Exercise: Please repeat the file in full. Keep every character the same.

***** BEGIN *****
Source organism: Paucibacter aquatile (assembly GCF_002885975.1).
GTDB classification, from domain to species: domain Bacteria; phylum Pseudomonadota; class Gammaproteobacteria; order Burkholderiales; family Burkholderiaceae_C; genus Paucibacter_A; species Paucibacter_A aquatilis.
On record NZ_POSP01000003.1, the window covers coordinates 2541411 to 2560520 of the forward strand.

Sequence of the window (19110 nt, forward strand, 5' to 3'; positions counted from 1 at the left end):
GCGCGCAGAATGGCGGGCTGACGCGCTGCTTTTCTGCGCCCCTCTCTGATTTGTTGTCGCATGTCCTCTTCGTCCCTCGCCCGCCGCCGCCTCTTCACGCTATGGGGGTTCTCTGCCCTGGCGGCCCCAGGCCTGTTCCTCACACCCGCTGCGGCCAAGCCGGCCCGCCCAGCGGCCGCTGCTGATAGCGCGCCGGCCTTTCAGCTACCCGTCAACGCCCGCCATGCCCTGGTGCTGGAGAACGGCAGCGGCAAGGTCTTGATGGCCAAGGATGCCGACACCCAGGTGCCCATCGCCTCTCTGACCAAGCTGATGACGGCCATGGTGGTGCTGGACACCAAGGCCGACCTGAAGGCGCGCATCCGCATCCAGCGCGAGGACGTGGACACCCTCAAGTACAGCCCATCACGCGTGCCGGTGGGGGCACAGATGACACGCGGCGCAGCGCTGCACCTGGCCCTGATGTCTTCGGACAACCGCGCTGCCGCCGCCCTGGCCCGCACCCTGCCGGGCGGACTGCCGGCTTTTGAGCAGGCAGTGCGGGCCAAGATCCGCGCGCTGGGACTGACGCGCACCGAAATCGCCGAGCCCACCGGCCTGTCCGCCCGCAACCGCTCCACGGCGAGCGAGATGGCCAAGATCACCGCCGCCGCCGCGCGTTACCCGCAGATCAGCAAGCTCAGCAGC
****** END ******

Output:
Source organism: Paucibacter aquatile (assembly GCF_002885975.1).
GTDB classification, from domain to species: domain Bacteria; phylum Pseudomonadota; class Gammaproteobacteria; order Burkholderiales; family Burkholderiaceae_C; genus Paucibacter_A; species Paucibacter_A aquatilis.
On record NZ_POSP01000003.1, the window covers coordinates 2541411 to 2560520 of the forward strand.

Sequence of the window (19110 nt, forward strand, 5' to 3'; positions counted from 1 at the left end):
GCGCGCAGAATGGCGGGCTGACGCGCTGCTTTTCTGCGCCCCTCTCTGATTTGTTGTCGCATGTCCTCTTCGTCCCTCGCCCGCCGCCGCCTCTTCACGCTATGGGGGTTCTCTGCCCTGGCGGCCCCAGGCCTGTTCCTCACACCCGCTGCGGCCAAGCCGGCCCGCCCAGCGGCCGCTGCTGATAGCGCGCCGGCCTTTCAGCTACCCGTCAACGCCCGCCATGCCCTGGTGCTGGAGAACGGCAGCGGCAAGGTCTTGATGGCCAAGGATGCCGACACCCAGGTGCCCATCGCCTCTCTGACCAAGCTGATGACGGCCATGGTGGTGCTGGACACCAAGGCCGACCTGAAGGCGCGCATCCGCATCCAGCGCGAGGACGTGGACACCCTCAAGTACAGCCCATCACGCGTGCCGGTGGGGGCACAGATGACACGCGGCGCAGCGCTGCACCTGGCCCTGATGTCTTCGGACAACCGCGCTGCCGCCGCCCTGGCCCGCACCCTGCCGGGCGGACTGCCGGCTTTTGAGCAGGCAGTGCGGGCCAAGATCCGCGCGCTGGGACTGACGCGCACCGAAATCGCCGAGCCCACCGGCCTGTCCGCCCGCAACCGCTCCACGGCGAGCGAGATGGCCAAGATCACCGCCGCCGCCGCGCGTTACCCGCAGATCAGCAAGCTCAGCAGC